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  • Writer's pictureDr. Darshil Shah

Osteoarthritis of the Knee

Articular cartilage is the white, firm, rubbery, very smooth tissue that lines the ends of bones in a joint. In fact, cartilage rubbing on cartilage is smoother than ice rubbing on ice. Arthritis is degeneration of the articular cartilage at a joint (arthro means joint, and itis means inflammation). Arthritis can involve any joint but is found most commonly in fingers, feet, knees, hips, and the spine, and it usually affects adults over 45. In the knee, it may involve one, two, or all three compartments, or it may occur where the kneecap (patella) meets the thigh bone (femur) or at the inner or outer portion, where the thigh bone meets the shin bone (tibia).

Common signs and symptoms

  • Joint stiffness and pain

  • Start-up pain and stiffness upon arising from sleep and when getting up to walk after prolonged sitting or standing

  • Aching that increases with weather changes, especially cold, damp, or rainy weather

  • Loss of knee motion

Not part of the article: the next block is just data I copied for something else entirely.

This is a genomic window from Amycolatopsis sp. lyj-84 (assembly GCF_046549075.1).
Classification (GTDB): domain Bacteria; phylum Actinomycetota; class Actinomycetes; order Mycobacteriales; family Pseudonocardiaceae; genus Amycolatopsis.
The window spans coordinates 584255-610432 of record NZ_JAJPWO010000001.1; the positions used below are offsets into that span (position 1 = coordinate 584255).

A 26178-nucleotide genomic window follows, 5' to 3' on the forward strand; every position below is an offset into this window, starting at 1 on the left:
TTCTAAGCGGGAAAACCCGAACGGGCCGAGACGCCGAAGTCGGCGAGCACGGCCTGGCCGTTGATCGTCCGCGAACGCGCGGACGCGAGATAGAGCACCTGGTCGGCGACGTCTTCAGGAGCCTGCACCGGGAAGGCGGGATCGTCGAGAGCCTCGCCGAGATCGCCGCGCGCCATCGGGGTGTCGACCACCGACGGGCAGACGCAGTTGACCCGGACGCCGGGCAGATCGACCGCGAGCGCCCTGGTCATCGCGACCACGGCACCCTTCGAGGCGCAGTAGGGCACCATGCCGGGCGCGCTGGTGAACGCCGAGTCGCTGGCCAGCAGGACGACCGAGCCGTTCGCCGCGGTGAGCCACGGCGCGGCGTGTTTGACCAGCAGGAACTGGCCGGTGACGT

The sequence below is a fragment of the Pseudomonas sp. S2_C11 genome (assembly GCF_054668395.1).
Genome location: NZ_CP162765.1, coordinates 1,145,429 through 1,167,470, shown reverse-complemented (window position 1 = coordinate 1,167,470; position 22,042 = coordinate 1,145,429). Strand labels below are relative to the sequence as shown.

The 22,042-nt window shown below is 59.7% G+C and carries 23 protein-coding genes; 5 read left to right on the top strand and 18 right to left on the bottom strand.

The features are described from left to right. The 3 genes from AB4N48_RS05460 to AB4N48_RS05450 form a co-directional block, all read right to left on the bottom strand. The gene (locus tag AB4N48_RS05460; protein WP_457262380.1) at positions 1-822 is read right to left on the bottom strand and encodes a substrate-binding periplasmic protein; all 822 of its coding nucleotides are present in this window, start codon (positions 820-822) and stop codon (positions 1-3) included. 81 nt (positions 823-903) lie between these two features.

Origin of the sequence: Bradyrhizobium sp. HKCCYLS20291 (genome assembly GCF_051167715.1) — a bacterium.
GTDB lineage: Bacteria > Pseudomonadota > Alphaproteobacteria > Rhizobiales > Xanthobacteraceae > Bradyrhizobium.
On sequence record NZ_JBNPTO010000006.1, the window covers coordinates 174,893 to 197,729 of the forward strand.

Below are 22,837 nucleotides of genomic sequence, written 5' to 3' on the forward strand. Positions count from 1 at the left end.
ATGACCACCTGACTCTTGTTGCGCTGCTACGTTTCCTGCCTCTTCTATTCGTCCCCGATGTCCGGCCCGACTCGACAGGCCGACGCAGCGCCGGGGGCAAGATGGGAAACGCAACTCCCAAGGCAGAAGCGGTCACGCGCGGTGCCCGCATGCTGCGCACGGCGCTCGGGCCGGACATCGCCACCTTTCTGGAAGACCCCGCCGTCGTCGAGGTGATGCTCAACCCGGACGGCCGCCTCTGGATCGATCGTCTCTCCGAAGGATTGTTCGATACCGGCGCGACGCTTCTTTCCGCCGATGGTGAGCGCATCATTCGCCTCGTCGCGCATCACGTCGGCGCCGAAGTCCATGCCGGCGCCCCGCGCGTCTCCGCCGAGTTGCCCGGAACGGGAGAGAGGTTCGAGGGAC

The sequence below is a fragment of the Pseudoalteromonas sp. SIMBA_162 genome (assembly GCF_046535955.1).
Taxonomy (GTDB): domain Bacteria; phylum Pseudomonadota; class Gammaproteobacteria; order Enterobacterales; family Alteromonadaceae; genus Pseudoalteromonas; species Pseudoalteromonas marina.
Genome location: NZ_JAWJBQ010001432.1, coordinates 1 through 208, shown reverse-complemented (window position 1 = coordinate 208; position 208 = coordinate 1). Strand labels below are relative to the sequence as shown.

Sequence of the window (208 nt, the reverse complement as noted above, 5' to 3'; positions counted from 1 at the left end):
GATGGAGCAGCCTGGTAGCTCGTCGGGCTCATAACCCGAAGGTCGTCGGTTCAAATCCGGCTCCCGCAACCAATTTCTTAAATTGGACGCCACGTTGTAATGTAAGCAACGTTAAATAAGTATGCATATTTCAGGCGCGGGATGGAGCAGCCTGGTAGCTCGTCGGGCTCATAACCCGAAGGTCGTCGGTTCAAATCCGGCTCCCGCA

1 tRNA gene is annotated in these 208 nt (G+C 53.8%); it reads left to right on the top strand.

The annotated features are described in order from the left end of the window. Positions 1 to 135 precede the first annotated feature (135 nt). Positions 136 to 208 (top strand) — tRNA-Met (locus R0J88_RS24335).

• Swelling of knee joints

  • Limping

  • Crepitation (crackling) or grating sounds with knee movement

  • Weakness of the thigh muscle that may result in kneecap pain and pain with sitting for prolonged periods, getting up from a seated position, kneeling, squatting, and going up or down hills


Cause

  • The exact cause of osteoarthritis is unknown, but it appears to be a combination or interaction of biologic, mechanical, biochemical, inflammatory, genetic and immunologic factors.

  • Previous joint injury (ligament or meniscus tear, fracture, articular cartilage injury) or surgery (meniscus surgery, ligament surgery, cartilage surgery) may result in degenerative arthritis, however, certain studies claim otherwise.


Factors that increase risk

  • Obesity

  • Occupations that stress joints, such as dancing, playing football, or manual labor

  • Stress on the joints caused by activity and aging (almost all people over age 50 have some osteoarthritis)

  • Injury to the joint or joint lining

  • Breaking a bone in the knee joint

  • Kneecap dislocation

  • Previous surgery

  • Malalignment of the legs (excessively bowlegged or knock-kneed)


Preventive measures

  • Maintain a normal weight for your height and body structure.

  • Be physically active, but avoid activities that lead to joint injury (sitting crossed leg, squatting, climbing stairs etc.), especially after age 40.

  • Regular stretching and yoga exercises may be beneficial.


Expected outcome

Symptoms can usually be relieved, but joint changes are permanent and usually progressive. Pain may begin as a minor irritant, but it can become severe enough to interfere with daily activities and sleep.


Medication

  • Nonsteroidal antiinflammatory medications such as aspirin and ibuprofen (do not take for 7 days before surgery) are used to reduce inflammation.